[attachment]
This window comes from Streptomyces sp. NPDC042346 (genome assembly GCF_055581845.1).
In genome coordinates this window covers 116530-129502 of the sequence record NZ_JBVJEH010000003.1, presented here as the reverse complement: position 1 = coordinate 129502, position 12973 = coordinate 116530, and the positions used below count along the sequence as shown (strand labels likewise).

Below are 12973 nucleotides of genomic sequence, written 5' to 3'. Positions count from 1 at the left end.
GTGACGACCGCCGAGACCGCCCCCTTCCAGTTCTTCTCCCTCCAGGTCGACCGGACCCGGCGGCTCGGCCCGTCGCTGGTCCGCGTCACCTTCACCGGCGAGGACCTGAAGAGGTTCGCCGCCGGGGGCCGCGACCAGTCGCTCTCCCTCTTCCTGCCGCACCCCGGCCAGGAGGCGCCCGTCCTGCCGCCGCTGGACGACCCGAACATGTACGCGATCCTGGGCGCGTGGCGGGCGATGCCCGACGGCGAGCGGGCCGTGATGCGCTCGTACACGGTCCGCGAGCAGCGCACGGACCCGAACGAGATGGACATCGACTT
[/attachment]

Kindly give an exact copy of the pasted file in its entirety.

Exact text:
This window comes from Streptomyces sp. NPDC042346 (genome assembly GCF_055581845.1).
In genome coordinates this window covers 116530-129502 of the sequence record NZ_JBVJEH010000003.1, presented here as the reverse complement: position 1 = coordinate 129502, position 12973 = coordinate 116530, and the positions used below count along the sequence as shown (strand labels likewise).

Below are 12973 nucleotides of genomic sequence, written 5' to 3'. Positions count from 1 at the left end.
GTGACGACCGCCGAGACCGCCCCCTTCCAGTTCTTCTCCCTCCAGGTCGACCGGACCCGGCGGCTCGGCCCGTCGCTGGTCCGCGTCACCTTCACCGGCGAGGACCTGAAGAGGTTCGCCGCCGGGGGCCGCGACCAGTCGCTCTCCCTCTTCCTGCCGCACCCCGGCCAGGAGGCGCCCGTCCTGCCGCCGCTGGACGACCCGAACATGTACGCGATCCTGGGCGCGTGGCGGGCGATGCCCGACGGCGAGCGGGCCGTGATGCGCTCGTACACGGTCCGCGAGCAGCGCACGGACCCGAACGAGATGGACATCGACTT